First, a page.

People are often unaware of the rich history of New York City. Part of this is due to the nature of life here, which for centuries has been to tear down the old and build anew. (A friend visiting from out of town last week was mortified when we entered the current Penn Station for a train ride to Long Island; she was expecting something akin to the original.) Nowhere is this truer than in Lower Manhattan, which is the part of the city settled the longest by European inhabitants. Every day millions of people arrive from New Jersey, Connecticut, and New York itself, taking mass transit to the steel and glass office towers and hurrying home at 5:00 pm. About the only major tourist activity in the area is the site where the World Trade Center once stood. The Harlem Historical Society is hoping to change this by creating a Freedom Trail similar to the one in Boston. The trail would focus on abolitionist and nineteenth century civil rights activity in New York City. When people think of New York and African Americans the first thing that jumps to mind is the Great Migration that brought people to Harlem in the twentieth century. The story is deeper than that. Hopefully the Freedom Trail will become a reality in the near future and more people will be aware of this history. The local community board has signed off. Funding from disparate sources will hopefully come next.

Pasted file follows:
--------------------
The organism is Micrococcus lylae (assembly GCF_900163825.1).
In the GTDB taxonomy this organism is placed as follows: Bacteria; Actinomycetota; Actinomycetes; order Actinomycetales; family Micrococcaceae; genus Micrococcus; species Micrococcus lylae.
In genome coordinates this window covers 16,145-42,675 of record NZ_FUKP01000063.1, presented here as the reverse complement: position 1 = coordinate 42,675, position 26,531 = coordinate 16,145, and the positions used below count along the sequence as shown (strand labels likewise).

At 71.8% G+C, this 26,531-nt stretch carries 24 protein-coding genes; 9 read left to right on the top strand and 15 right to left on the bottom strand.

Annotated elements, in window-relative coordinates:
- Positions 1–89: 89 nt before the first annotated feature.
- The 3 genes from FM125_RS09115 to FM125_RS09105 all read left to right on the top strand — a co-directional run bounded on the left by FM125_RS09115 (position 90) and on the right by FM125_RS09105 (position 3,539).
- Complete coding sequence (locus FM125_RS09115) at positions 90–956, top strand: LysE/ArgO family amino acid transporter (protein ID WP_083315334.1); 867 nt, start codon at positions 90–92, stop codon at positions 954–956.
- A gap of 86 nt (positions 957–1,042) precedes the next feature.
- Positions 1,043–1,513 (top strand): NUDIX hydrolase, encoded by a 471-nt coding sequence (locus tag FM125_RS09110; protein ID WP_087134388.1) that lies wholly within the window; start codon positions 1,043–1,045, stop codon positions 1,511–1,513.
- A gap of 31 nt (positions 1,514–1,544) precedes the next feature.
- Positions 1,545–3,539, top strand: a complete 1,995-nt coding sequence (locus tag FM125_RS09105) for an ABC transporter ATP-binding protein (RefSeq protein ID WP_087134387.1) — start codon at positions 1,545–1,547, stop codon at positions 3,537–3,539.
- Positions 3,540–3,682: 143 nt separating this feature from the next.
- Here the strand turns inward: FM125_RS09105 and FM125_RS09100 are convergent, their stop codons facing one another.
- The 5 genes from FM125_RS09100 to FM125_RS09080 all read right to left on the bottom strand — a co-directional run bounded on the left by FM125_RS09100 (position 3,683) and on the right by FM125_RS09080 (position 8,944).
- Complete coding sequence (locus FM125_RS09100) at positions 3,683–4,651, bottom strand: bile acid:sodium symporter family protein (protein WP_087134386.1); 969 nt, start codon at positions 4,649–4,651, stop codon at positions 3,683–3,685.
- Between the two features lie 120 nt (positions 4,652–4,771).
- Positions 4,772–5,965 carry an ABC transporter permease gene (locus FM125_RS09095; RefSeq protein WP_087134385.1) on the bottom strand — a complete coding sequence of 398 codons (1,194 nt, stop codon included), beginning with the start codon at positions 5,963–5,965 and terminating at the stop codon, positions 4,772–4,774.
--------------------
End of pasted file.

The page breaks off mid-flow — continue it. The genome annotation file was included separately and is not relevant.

Above: Sojourner Truth was born into slavery in New York State in 1797 and lived in Lower Manhattan in the late 1820s and early 1830s.

(image/Wright’s New York Gallery (MI), Cowan’s Auctions)